The Dig

Victory Gardens originated during World War I, an answer to a severe food shortage at the time. People were encouraged to find any usable space, plop in some seeds and contribute homegrown fruits, vegetables and herbs to the effort. The idea was wildly successful, growing an army of amateur gardeners and serving to boost morale and patriotism.

While we’re not in wartime, we can all commiserate the past few months have been tough, mood-boosters are welcomed. So the Ohio Department of Agriculture and Ohio State University are reviving the effort and once again inspiring people to get their hands dirty, realize the fruits of their labor and share with others if inspired.  We believe a good day in the garden is good for the soul.

Toss the FROST!

It’s that time of year, folks, when the temps start to drop, the mornings are crisp, the days are just right and the nights so cold you could catch a chill. We are potentially going to have a frost soon. But just because there is a killing frost on the horizon doesn’t mean its game over for your garden!

You may be wondering why frosts are so bad for your garden in the first place. When the temps get down to freezing levels (32 degrees and below,) the moisture in the air and in the plants freezes. Like with anything that gets cold and then warm (think metal,) they expand and retract. It’s the same with plant cells; plant cells freeze and when the sun hits them, they warm up, expanding and the cells potentially explode, killing the plant.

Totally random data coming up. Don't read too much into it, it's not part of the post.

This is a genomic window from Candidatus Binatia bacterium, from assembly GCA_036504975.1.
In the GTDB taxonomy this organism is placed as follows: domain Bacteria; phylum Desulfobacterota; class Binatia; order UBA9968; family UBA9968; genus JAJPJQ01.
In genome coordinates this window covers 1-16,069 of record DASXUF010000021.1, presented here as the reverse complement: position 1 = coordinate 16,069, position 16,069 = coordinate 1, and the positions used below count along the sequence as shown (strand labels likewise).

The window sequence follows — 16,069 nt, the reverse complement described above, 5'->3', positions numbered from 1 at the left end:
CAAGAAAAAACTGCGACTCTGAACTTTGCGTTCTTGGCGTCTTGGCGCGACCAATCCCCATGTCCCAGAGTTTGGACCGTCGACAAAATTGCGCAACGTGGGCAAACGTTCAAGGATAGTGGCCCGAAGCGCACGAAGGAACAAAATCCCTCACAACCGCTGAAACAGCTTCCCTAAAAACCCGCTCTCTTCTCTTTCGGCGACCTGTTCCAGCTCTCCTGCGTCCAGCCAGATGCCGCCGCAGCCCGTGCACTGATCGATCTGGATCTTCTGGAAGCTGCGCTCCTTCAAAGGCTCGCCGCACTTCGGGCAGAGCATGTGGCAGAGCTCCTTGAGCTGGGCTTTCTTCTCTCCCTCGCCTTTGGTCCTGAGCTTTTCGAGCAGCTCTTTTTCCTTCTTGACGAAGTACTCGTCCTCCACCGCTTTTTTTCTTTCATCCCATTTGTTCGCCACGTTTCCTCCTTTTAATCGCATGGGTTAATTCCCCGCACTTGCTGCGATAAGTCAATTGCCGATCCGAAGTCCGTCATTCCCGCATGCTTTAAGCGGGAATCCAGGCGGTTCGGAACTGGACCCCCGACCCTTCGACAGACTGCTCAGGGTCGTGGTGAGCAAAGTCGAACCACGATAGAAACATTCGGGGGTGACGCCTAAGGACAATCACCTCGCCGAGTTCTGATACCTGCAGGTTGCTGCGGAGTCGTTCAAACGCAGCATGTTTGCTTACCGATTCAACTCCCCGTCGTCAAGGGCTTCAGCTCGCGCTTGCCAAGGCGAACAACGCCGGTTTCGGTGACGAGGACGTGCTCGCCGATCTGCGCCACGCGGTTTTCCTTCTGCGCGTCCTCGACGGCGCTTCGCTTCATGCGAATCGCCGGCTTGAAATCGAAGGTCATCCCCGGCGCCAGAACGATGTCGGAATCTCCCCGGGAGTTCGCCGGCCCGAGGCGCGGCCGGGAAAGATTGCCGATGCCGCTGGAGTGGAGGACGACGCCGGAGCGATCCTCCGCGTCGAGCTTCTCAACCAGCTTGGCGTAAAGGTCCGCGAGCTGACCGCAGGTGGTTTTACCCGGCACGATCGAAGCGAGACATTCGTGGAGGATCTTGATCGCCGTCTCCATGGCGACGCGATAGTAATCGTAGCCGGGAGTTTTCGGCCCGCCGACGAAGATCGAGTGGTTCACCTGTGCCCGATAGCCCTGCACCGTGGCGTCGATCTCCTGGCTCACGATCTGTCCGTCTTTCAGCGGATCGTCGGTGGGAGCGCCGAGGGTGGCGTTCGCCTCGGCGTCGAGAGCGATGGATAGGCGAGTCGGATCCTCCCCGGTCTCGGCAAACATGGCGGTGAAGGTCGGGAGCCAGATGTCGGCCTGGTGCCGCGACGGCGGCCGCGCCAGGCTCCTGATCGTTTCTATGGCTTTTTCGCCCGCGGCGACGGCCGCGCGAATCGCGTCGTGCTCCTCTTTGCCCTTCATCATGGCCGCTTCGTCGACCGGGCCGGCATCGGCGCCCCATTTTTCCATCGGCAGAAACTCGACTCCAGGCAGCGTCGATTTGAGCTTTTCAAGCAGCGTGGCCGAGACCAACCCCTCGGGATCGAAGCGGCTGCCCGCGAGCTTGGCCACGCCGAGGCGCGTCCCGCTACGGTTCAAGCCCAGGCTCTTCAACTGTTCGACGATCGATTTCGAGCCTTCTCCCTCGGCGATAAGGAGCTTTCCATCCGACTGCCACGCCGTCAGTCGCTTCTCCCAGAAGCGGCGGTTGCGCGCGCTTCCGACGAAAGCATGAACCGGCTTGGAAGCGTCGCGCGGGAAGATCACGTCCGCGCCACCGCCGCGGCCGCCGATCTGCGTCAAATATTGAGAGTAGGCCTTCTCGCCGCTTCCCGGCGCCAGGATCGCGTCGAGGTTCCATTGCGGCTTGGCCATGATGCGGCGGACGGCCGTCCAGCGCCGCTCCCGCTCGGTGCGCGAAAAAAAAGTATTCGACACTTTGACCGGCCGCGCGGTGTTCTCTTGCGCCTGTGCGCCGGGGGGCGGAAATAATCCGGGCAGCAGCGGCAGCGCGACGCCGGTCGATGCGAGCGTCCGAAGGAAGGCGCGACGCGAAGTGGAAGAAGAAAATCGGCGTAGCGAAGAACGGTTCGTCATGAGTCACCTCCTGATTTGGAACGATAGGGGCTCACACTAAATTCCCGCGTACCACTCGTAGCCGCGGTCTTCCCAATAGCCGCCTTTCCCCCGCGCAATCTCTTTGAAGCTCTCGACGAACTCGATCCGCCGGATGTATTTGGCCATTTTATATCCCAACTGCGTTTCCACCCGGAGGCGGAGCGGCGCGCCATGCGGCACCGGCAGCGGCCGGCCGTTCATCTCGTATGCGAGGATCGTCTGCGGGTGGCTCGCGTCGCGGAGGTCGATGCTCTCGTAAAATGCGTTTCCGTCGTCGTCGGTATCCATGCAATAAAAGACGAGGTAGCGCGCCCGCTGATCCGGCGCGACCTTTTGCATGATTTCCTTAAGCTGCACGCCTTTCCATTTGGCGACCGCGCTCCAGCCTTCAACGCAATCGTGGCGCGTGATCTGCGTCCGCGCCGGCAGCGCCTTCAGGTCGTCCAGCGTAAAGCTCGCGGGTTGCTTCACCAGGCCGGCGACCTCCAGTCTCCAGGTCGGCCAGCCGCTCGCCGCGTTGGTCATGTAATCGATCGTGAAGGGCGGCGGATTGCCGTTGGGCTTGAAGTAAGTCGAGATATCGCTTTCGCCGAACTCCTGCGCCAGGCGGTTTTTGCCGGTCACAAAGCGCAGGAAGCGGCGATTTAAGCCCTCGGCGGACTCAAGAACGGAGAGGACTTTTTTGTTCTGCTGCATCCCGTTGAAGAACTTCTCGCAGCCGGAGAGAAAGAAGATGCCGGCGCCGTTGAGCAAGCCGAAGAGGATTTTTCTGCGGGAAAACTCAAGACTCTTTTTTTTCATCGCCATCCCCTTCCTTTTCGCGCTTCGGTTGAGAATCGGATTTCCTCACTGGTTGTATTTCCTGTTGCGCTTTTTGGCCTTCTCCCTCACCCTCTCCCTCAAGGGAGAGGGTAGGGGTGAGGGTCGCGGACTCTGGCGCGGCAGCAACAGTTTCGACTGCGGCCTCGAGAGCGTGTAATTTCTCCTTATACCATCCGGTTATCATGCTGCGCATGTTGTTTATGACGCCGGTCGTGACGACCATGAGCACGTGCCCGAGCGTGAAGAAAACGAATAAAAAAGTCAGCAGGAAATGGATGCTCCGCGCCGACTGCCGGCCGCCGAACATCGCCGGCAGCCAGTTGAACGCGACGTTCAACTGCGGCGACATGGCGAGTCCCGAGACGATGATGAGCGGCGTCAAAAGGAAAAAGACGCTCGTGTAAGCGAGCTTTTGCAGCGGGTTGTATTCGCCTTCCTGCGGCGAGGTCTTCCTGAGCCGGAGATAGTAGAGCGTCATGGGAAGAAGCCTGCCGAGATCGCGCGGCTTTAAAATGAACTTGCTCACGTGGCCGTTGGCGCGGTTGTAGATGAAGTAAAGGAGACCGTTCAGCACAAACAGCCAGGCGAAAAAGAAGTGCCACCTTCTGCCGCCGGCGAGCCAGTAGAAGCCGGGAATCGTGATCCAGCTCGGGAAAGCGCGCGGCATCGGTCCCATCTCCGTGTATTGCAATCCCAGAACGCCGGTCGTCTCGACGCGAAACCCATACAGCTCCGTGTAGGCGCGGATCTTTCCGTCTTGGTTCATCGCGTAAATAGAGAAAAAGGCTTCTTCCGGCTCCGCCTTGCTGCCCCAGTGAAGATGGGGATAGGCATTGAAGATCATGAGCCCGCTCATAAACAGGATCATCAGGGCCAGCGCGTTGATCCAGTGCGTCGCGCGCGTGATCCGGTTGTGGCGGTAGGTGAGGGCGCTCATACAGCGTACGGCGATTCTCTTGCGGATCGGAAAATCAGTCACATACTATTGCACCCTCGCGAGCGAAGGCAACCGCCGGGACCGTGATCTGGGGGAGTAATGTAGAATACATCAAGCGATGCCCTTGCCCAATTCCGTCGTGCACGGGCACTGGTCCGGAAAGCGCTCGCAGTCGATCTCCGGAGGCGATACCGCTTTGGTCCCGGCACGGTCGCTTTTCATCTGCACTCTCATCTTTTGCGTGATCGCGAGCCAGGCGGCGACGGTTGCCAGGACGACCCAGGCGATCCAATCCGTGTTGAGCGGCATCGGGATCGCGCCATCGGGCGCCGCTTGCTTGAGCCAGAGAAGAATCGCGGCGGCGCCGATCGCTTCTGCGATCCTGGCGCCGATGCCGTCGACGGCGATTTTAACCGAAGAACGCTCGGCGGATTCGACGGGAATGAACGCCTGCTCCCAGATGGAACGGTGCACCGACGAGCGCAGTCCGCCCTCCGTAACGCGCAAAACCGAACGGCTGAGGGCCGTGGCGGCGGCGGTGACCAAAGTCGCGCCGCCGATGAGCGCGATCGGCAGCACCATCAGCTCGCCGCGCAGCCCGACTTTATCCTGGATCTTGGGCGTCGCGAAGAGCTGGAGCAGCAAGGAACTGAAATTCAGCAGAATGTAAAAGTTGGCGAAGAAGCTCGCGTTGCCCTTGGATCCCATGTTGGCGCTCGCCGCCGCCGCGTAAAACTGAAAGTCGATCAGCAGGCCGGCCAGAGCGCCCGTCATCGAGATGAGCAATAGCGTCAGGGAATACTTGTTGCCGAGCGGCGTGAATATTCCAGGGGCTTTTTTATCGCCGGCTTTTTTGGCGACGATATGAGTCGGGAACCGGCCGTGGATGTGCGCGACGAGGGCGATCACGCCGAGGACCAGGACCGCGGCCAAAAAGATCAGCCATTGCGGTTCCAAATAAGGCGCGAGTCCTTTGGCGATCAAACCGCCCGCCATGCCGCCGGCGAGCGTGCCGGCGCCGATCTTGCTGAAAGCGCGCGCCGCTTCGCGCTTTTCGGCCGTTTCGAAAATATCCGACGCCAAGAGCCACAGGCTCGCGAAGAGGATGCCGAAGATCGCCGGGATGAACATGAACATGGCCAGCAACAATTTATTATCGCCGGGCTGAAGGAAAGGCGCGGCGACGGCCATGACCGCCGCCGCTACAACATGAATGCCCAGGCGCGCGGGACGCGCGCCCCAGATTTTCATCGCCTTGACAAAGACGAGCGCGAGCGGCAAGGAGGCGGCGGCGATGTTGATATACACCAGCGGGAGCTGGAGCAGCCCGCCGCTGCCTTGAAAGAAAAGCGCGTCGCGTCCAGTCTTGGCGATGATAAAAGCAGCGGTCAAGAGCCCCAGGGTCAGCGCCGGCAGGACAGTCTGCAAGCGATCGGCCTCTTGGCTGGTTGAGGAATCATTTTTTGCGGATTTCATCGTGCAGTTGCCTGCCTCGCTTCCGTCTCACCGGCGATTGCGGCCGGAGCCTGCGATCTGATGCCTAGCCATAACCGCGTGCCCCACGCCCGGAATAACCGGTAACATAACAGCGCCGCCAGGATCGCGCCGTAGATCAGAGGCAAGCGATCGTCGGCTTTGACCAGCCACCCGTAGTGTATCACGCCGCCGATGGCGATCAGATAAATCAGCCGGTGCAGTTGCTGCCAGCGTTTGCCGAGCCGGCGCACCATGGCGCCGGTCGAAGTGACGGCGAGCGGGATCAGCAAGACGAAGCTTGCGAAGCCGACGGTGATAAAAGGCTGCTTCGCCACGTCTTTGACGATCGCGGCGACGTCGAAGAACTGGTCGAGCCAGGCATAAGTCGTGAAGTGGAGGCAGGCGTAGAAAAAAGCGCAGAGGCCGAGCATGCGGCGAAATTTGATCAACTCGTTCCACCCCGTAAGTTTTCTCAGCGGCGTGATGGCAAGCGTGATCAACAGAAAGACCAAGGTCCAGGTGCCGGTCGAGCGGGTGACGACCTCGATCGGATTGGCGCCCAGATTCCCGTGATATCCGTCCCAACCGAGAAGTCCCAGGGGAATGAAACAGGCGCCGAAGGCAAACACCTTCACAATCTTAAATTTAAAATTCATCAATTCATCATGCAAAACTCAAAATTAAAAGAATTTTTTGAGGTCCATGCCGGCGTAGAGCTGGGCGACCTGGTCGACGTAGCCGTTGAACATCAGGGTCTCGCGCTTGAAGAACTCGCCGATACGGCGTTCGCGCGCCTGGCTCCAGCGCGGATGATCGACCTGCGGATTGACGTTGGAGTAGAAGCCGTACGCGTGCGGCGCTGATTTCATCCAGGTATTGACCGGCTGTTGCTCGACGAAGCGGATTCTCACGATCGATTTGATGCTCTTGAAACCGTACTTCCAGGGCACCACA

But, with the right steps and plants, you can extend that growing season for a little while longer.

Step 1:

If you can plan a week or two in advance (next year try it,) in the last few weeks before a frost, keep your grass clippings and leaves. These can act as a natural blanket to protect your plants when the frost hits, then, when spring comes you can just mix it into the soil!

Step 2:

Potted and tropical plants need to be brought indoors, or at least onto a covered porch attached to the house. Plants in the ground or plants that cannot be brought inside can be covered shortly before the sun goes down with burlap or cloth sheets. DO NOT use plastic, as the plastic  doesn’t breathe and can cause more damage to the plants. It also heats up quickly in the morning sun, and if forgotten, can burn foliage as well as adhere to the plants, potentially tearing the plant up when removed. Raked up leaves and grass clippings can be used to entirely cover small plants and are a great insulator.

NOTE: If you are unable to cover your plants with a fabric, get up before the sun touches your plants and water them. This helps the plants recover from the frost.

Step 3:

Not all plants need to be covered, but it doesn’t hurt to cover them all. There are a great many plants for your garden that are frost tolerant: Spinach, Turnips, Parsnips, Broccoli, Cabbage, Summer annuals, or plants that originate in tropical areas, like impatiens, are the most sensitive to cold. Many of our native flowers can tolerate frost and even freezing temps long into the Fall.